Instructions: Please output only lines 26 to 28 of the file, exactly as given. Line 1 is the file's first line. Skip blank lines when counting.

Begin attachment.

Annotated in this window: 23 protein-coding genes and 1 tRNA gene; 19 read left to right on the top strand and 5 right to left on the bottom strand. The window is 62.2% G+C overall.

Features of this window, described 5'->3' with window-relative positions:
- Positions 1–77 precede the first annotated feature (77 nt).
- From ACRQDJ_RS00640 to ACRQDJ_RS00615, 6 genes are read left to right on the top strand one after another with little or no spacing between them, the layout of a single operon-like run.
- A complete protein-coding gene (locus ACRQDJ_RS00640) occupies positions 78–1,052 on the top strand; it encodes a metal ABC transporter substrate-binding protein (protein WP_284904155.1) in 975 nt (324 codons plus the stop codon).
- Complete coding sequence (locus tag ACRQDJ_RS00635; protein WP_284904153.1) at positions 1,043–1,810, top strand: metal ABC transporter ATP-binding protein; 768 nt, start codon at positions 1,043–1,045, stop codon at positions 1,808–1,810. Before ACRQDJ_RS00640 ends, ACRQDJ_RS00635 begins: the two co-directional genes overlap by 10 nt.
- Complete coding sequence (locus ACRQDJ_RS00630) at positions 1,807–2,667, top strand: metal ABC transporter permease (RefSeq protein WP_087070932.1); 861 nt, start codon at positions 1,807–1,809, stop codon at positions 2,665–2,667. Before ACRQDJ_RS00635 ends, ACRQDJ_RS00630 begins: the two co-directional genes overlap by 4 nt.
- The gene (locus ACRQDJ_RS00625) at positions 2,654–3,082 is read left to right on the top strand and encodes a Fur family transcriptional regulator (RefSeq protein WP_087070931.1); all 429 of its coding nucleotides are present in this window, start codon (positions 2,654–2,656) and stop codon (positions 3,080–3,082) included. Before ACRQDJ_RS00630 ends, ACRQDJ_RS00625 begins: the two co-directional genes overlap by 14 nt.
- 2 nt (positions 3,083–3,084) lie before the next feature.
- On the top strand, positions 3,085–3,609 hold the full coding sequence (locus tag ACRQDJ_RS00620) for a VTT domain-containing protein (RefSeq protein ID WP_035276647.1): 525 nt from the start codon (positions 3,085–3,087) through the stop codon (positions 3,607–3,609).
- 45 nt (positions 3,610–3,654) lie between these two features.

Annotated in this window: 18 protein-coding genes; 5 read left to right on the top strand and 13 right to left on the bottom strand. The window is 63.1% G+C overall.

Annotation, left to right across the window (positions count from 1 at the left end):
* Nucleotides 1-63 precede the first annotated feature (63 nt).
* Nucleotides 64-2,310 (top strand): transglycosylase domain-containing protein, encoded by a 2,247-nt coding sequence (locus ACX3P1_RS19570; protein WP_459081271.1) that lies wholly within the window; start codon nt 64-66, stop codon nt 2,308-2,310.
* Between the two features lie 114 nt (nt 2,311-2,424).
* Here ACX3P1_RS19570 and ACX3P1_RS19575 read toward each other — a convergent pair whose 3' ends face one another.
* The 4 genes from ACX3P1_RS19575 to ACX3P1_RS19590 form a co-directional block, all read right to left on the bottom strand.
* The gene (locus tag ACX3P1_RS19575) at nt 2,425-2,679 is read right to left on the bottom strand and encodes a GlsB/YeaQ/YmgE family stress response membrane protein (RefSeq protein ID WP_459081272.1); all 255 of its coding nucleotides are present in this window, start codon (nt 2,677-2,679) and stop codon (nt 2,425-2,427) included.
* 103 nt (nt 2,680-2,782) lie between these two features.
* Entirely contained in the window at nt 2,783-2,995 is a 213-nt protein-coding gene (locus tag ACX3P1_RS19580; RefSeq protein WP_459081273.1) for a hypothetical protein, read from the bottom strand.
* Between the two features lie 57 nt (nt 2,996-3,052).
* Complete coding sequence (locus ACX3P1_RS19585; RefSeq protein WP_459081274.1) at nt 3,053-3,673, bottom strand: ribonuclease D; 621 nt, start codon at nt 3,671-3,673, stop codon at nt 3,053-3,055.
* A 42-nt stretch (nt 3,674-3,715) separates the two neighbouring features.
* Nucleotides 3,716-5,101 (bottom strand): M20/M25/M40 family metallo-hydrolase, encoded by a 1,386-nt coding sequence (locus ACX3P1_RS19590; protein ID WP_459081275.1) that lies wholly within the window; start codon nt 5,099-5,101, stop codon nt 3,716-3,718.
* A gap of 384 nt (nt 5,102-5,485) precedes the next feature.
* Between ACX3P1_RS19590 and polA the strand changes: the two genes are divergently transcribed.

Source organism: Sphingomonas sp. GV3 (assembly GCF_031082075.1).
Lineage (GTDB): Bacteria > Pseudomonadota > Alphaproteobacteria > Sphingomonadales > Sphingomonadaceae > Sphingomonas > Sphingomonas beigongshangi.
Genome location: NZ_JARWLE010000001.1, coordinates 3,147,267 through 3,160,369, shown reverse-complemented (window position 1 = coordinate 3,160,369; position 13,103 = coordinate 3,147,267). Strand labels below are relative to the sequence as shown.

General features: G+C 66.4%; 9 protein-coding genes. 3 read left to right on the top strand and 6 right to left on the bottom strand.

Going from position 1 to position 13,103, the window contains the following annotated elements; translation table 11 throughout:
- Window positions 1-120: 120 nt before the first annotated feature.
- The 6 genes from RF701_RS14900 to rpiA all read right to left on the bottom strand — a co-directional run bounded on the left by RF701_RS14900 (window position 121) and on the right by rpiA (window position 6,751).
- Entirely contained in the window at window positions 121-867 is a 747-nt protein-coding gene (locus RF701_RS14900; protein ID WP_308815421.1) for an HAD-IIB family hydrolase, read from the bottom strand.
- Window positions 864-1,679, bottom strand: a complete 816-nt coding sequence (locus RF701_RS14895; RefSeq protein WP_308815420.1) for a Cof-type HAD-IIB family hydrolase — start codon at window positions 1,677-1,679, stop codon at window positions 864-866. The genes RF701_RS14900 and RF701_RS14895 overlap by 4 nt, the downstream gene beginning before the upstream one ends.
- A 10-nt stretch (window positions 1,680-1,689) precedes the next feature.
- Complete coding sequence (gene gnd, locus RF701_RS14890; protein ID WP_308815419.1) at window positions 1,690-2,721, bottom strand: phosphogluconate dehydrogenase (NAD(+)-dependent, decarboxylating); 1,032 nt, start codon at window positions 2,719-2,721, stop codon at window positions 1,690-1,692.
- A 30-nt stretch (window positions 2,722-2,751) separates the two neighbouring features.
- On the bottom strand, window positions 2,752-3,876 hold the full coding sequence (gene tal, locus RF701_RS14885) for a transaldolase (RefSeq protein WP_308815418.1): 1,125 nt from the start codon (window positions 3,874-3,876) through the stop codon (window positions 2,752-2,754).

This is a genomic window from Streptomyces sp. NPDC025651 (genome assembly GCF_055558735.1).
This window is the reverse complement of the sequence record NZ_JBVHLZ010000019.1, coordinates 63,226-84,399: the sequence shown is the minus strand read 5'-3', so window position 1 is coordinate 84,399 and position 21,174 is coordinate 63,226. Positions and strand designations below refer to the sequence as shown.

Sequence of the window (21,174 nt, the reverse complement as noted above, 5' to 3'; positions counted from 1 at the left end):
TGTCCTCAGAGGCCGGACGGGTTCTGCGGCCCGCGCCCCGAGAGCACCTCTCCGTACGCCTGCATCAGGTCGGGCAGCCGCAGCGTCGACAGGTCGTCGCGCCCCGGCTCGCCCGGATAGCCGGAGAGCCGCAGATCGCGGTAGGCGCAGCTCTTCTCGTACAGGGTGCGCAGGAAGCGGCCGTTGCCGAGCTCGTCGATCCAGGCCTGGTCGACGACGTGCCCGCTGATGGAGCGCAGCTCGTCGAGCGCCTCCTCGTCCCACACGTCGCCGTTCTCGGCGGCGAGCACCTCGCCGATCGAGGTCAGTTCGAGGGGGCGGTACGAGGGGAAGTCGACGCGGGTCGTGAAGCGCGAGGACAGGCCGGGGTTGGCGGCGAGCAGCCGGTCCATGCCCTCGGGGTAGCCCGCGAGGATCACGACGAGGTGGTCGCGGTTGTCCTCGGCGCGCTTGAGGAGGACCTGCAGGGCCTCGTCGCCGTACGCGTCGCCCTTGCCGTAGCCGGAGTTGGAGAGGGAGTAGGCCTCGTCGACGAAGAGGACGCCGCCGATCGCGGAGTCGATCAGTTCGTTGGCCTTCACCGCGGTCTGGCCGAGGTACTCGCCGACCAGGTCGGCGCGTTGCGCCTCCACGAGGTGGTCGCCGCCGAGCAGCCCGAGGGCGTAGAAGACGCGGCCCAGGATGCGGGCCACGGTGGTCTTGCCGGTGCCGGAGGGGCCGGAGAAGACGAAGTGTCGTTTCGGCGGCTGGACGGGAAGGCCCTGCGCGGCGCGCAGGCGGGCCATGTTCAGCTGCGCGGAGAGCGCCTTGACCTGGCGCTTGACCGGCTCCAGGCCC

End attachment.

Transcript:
* A gap of 384 nt (nt 5,102-5,485) precedes the next feature.
* Between ACX3P1_RS19590 and polA the strand changes: the two genes are divergently transcribed.

Source organism: Sphingomonas sp. GV3 (assembly GCF_031082075.1).